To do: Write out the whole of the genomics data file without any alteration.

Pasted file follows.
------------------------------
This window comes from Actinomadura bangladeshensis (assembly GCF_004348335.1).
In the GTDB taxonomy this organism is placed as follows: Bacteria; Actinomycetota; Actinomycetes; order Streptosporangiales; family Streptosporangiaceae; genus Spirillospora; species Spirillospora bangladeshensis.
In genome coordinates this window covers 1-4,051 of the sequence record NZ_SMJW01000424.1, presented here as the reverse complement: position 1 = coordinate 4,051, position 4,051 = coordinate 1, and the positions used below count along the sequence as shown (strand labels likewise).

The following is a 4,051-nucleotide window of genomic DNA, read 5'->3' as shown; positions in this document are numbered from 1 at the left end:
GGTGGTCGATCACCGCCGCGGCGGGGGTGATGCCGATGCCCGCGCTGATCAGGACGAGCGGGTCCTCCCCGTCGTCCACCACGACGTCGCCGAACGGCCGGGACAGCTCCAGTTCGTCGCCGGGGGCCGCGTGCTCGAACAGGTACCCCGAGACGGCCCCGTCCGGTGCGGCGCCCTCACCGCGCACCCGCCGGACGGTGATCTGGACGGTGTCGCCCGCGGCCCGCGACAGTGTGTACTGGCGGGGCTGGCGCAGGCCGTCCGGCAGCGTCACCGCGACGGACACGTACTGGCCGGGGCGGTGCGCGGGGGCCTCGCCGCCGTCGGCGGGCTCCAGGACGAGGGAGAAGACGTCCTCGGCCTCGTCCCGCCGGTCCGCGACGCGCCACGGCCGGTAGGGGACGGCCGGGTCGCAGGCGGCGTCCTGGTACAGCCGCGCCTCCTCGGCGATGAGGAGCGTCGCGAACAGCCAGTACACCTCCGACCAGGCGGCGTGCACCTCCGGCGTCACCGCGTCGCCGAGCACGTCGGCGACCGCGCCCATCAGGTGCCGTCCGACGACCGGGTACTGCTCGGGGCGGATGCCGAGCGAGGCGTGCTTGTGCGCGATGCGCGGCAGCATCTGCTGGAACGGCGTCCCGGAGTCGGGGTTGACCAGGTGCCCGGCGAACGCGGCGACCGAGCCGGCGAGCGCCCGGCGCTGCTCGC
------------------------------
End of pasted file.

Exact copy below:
This window comes from Actinomadura bangladeshensis (assembly GCF_004348335.1).
In the GTDB taxonomy this organism is placed as follows: Bacteria; Actinomycetota; Actinomycetes; order Streptosporangiales; family Streptosporangiaceae; genus Spirillospora; species Spirillospora bangladeshensis.
In genome coordinates this window covers 1-4,051 of the sequence record NZ_SMJW01000424.1, presented here as the reverse complement: position 1 = coordinate 4,051, position 4,051 = coordinate 1, and the positions used below count along the sequence as shown (strand labels likewise).

The following is a 4,051-nucleotide window of genomic DNA, read 5'->3' as shown; positions in this document are numbered from 1 at the left end:
GGTGGTCGATCACCGCCGCGGCGGGGGTGATGCCGATGCCCGCGCTGATCAGGACGAGCGGGTCCTCCCCGTCGTCCACCACGACGTCGCCGAACGGCCGGGACAGCTCCAGTTCGTCGCCGGGGGCCGCGTGCTCGAACAGGTACCCCGAGACGGCCCCGTCCGGTGCGGCGCCCTCACCGCGCACCCGCCGGACGGTGATCTGGACGGTGTCGCCCGCGGCCCGCGACAGTGTGTACTGGCGGGGCTGGCGCAGGCCGTCCGGCAGCGTCACCGCGACGGACACGTACTGGCCGGGGCGGTGCGCGGGGGCCTCGCCGCCGTCGGCGGGCTCCAGGACGAGGGAGAAGACGTCCTCGGCCTCGTCCCGCCGGTCCGCGACGCGCCACGGCCGGTAGGGGACGGCCGGGTCGCAGGCGGCGTCCTGGTACAGCCGCGCCTCCTCGGCGATGAGGAGCGTCGCGAACAGCCAGTACACCTCCGACCAGGCGGCGTGCACCTCCGGCGTCACCGCGTCGCCGAGCACGTCGGCGACCGCGCCCATCAGGTGCCGTCCGACGACCGGGTACTGCTCGGGGCGGATGCCGAGCGAGGCGTGCTTGTGCGCGATGCGCGGCAGCATCTGCTGGAACGGCGTCCCGGAGTCGGGGTTGACCAGGTGCCCGGCGAACGCGGCGACCGAGCCGGCGAGCGCCCGGCGCTGCTCGC